Government Refugee Week Citizenship Event
Dear impressive new citizens of Australia, and your supporters; Minister Giles, High Commissioner King, Secretary Pezzullo and Associate Secretary Foster,
Distinguished guests. So many friends,
Thank you very much Aunty Violet and for your warm welcome to country.
And I too acknowledge the traditional custodians of the land on which we are all here today, the Ngunnawal. And I pay my respects to the Elders past and present.
My name is Adrian Edwards. I am UNHCR’s Representative for Australia, New Zealand and the Pacific. I am delighted to be here with you on this occasion, and in Refugee Week. Yesterday, around the world as well as here in Australia, countries and communities also celebrated World Refugee Day.
Today is an occasion for optimism and hope. It’s hard to think of a better end to any refugee story (or the beginning of a new one) than seeing the moment of becoming a new Australian citizen.
Around the world, the journey of many refugees from the point of fleeing to finding a lasting solution such as citizenship or being able to safely return home can be a remarkably long one, often taking years or even a lifetime. And trying to change this can take a long time too.
In 1959, in an era when thousands of displaced people had been living in camps in Europe for over a decade, the UN proclaimed a World Refugee Year. UN member states were urged to do more for refugees, provide more funding, and expand refugee resettlement. Australia was among those who responded.
Today in 2023, we still ask States to do more for refugees, provide more funding, and expand resettlement [plus other pathways]. And hope Australia will respond and it does respond.
The truth is that finding solutions for the world’s refugees will always be complex work. It’s one of the things we want to do not because it’s easy, but because it’s hard.
Among the most striking factors of today’s world is a rise in conflict in many countries on the one hand, and too few solutions for refugees on the other – the net result of which is growing forced displacement – now at over 100 million, or one in every 74 people – that’s three times what it was just 20 years ago.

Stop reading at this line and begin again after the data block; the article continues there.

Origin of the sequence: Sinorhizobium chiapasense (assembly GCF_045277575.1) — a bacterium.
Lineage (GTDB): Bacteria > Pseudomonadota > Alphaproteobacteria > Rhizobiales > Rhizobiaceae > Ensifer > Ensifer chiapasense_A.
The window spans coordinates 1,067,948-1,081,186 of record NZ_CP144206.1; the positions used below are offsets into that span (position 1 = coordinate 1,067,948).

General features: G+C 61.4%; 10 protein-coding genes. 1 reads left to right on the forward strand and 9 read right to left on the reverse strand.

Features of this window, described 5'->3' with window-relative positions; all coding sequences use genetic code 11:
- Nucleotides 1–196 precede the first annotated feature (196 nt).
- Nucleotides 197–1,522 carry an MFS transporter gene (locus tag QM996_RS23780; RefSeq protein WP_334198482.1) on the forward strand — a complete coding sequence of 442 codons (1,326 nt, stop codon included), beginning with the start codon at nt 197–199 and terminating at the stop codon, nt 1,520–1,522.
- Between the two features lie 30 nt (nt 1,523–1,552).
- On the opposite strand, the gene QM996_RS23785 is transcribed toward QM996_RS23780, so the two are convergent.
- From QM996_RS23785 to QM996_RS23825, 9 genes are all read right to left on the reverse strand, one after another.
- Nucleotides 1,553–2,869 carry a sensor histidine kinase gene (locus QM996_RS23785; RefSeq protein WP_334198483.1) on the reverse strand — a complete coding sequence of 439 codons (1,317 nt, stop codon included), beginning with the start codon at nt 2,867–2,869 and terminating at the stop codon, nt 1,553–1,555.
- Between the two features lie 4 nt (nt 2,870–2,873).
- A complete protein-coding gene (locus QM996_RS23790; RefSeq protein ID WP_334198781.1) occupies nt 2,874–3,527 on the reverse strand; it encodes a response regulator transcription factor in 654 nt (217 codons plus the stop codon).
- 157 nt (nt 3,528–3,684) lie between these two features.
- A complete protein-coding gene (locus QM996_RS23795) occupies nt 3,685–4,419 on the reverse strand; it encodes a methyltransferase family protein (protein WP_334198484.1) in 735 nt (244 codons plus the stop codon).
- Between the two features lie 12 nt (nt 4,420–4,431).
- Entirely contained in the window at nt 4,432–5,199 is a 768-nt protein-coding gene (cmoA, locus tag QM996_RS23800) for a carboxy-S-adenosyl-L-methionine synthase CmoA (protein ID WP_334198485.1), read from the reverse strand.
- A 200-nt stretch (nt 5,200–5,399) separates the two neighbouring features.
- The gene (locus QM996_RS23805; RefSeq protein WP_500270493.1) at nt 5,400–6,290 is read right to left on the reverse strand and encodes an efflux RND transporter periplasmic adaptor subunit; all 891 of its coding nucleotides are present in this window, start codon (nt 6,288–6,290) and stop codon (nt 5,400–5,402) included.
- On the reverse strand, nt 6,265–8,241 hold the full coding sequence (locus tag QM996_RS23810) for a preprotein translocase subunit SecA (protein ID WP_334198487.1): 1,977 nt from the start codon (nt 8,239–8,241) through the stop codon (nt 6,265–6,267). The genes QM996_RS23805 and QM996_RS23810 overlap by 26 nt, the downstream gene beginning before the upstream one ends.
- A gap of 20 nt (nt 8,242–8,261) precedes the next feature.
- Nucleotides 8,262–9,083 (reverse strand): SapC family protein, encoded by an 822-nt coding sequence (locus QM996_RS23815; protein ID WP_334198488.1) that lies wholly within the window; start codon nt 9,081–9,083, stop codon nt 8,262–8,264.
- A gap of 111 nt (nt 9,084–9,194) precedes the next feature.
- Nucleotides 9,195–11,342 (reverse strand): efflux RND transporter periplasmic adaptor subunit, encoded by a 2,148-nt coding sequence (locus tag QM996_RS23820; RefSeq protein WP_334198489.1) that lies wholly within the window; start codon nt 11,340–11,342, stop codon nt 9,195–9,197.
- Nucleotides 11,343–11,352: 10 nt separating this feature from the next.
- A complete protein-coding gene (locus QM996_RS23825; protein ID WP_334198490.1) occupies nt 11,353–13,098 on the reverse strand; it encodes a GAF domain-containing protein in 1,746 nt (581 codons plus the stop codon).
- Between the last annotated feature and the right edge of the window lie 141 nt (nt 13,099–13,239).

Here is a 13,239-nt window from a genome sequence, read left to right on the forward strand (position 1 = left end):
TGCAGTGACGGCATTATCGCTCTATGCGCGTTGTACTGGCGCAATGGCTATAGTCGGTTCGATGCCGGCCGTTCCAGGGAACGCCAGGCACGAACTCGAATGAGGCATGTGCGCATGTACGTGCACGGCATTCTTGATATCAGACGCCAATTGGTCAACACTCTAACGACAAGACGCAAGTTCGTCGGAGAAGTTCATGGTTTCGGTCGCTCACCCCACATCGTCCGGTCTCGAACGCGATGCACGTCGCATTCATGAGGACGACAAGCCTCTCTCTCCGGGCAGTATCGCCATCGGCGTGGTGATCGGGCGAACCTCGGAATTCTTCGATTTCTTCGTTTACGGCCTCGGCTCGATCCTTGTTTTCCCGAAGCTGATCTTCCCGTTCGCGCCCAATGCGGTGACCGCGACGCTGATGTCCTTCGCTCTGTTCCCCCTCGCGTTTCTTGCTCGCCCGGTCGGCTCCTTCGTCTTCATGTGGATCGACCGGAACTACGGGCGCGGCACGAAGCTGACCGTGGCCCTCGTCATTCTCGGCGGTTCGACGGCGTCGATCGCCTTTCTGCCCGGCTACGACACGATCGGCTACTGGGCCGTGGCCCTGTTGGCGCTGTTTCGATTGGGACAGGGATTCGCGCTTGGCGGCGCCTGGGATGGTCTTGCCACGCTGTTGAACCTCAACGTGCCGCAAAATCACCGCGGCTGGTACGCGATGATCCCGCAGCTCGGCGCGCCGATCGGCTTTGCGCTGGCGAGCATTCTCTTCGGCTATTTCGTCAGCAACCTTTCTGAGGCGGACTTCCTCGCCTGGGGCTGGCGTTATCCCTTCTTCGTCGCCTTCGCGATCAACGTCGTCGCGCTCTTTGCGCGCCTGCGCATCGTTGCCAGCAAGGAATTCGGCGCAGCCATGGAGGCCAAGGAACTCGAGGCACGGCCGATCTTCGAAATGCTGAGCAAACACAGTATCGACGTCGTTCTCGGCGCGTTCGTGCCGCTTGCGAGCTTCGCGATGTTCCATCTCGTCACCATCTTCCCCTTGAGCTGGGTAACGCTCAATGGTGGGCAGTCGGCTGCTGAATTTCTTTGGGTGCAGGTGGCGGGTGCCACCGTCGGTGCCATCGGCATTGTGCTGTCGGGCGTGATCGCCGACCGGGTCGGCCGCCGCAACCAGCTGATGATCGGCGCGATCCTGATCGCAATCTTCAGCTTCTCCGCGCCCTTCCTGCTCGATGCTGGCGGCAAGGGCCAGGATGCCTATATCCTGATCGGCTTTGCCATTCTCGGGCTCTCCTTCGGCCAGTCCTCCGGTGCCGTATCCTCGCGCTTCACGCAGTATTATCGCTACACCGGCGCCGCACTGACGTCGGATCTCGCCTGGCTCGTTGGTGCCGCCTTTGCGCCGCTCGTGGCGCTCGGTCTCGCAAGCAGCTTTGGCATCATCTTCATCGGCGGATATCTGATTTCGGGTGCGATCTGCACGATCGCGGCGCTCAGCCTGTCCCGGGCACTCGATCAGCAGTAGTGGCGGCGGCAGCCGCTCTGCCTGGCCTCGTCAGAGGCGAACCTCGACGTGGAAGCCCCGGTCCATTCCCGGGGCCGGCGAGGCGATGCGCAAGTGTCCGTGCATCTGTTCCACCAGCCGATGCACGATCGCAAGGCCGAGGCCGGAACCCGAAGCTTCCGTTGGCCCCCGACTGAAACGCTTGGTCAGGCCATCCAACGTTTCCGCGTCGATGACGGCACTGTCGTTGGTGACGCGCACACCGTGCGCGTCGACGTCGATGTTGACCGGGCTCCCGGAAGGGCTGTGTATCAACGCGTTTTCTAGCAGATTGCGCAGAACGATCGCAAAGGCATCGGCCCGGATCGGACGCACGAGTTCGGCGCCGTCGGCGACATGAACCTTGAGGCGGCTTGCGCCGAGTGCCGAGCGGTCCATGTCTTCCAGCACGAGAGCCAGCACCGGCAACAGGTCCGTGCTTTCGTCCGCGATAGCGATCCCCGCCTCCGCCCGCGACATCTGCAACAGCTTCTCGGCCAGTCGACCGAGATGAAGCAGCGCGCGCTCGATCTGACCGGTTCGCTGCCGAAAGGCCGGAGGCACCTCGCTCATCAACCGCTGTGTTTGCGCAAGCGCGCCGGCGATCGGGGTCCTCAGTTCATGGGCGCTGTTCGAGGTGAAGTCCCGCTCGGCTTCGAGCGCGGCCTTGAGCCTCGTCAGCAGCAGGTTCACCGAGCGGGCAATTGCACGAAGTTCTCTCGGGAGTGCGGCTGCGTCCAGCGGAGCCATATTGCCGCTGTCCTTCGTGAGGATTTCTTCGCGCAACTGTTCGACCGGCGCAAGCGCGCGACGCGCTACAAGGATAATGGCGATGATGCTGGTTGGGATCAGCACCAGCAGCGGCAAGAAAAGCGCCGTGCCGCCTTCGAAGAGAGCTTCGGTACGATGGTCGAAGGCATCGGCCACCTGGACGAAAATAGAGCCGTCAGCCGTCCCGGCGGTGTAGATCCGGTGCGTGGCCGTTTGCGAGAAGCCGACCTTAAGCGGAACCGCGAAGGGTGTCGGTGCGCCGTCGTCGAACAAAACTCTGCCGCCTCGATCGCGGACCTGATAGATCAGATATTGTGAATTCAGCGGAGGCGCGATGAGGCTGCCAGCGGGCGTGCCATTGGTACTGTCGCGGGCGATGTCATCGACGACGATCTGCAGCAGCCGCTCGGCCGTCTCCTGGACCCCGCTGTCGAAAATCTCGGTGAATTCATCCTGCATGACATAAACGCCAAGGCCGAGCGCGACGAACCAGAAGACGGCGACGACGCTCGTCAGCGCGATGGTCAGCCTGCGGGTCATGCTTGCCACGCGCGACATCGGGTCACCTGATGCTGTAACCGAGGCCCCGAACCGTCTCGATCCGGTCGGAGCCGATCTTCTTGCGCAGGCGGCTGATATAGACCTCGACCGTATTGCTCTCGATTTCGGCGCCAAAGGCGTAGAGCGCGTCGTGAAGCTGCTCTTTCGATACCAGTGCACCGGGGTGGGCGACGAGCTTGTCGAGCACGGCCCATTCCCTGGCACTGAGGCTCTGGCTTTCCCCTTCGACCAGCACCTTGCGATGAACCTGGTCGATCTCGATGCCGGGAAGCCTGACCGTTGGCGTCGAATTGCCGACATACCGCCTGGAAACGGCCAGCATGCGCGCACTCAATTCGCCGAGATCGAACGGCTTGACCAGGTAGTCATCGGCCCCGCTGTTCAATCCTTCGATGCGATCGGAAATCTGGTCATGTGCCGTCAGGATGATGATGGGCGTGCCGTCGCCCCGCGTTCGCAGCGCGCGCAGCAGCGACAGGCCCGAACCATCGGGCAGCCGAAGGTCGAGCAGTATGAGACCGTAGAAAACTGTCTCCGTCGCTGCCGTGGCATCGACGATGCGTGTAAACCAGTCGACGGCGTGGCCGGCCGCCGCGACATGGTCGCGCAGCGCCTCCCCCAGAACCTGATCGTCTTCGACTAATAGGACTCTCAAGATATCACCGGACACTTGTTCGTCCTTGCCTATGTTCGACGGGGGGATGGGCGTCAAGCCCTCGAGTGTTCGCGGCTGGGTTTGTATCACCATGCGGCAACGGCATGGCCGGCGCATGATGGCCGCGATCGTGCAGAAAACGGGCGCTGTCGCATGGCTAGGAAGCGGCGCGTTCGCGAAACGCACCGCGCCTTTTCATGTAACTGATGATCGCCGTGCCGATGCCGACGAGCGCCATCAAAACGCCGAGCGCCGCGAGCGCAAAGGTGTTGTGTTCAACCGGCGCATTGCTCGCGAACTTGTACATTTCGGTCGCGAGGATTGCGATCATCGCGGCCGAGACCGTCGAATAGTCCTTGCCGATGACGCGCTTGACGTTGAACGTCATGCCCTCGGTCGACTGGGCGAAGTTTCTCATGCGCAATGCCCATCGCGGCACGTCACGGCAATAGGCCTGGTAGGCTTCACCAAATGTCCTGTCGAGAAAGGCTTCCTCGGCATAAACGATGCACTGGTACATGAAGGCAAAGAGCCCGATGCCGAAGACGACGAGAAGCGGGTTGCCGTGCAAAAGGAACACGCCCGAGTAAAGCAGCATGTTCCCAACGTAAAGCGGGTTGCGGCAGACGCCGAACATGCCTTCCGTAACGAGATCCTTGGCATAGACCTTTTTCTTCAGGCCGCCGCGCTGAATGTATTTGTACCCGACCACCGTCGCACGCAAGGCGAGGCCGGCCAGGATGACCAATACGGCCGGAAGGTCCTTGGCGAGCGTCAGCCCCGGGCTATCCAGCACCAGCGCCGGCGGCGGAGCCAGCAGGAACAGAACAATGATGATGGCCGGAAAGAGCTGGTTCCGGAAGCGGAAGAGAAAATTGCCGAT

When UN High Commissioner for Refugees Grandi was here in April, fighting had just erupted in Sudan and we were getting by-the-minute updates from our colleagues there (including about their own safety). As of May, UNHCR was working with 22 active emergencies – a number unimaginable only a few years ago. We also face new challenges, for example climate displacement or the worldwide trend of growing migratory movement.
But there are changes for the good as well. And I’m glad to say those include here in Australia. Australia itself has outstanding advocates in academia, in its legal, human rights and refugee sectors, in parliament and in government. And today ever more strongly among refugees and in diaspora communities too. The commitment at political level towards more humane approaches including as exemplified through the Government’s decision earlier this year to give permanent protection to thousands of refugees on temporary visas – is very welcome; Support for the voices of those with lived experience. Closer collaboration with humanitarian partners such as UNHCR – which in turn helps us to do more to manage pressures in the world’s biggest refugee hosting countries; Australia’s work in settling vulnerable refugees and building an inclusive and embracing multicultural society – of which the Adult Migrant English program and CRISP community sponsorship program represent two stand-out parts.
Both these programs, and today’s citizenship ceremony are about inclusion. And for a world in which too many are displaced inclusion - along with inclusivity for building a true all-of-society approach - really is where the answers lie. These ideas resonate closely with the theme of Refugee Week which is Finding Freedom. And the theme of World Refugee Day which is Hope away from Home.
In just a few days from now Australia is taking on Chair of the Annual Tripartite Consultations on Resettlement – the world’s most important forum for advancing resettlement. In a few months from now, UNHCR and the Government of Switzerland will be hosting the world’s biggest refugee gathering of the 2020s to date – The Global Refugee Forum. These will be important opportunities to advance inclusion and solutions further, and we look forward to hearing Australia’s voice there. Please let that voice be loud. For we need you.
I will leave you with one of my favourite quotes about refugees by artist Ai Wei Wei who once said, ‘the refugee crisis is not about refugees, it is about us’.
Now is about us too. Together we have a moment to shape the global discussion about refugees for the better.
Happy Refugee Week everyone and congratulations to the new citizens.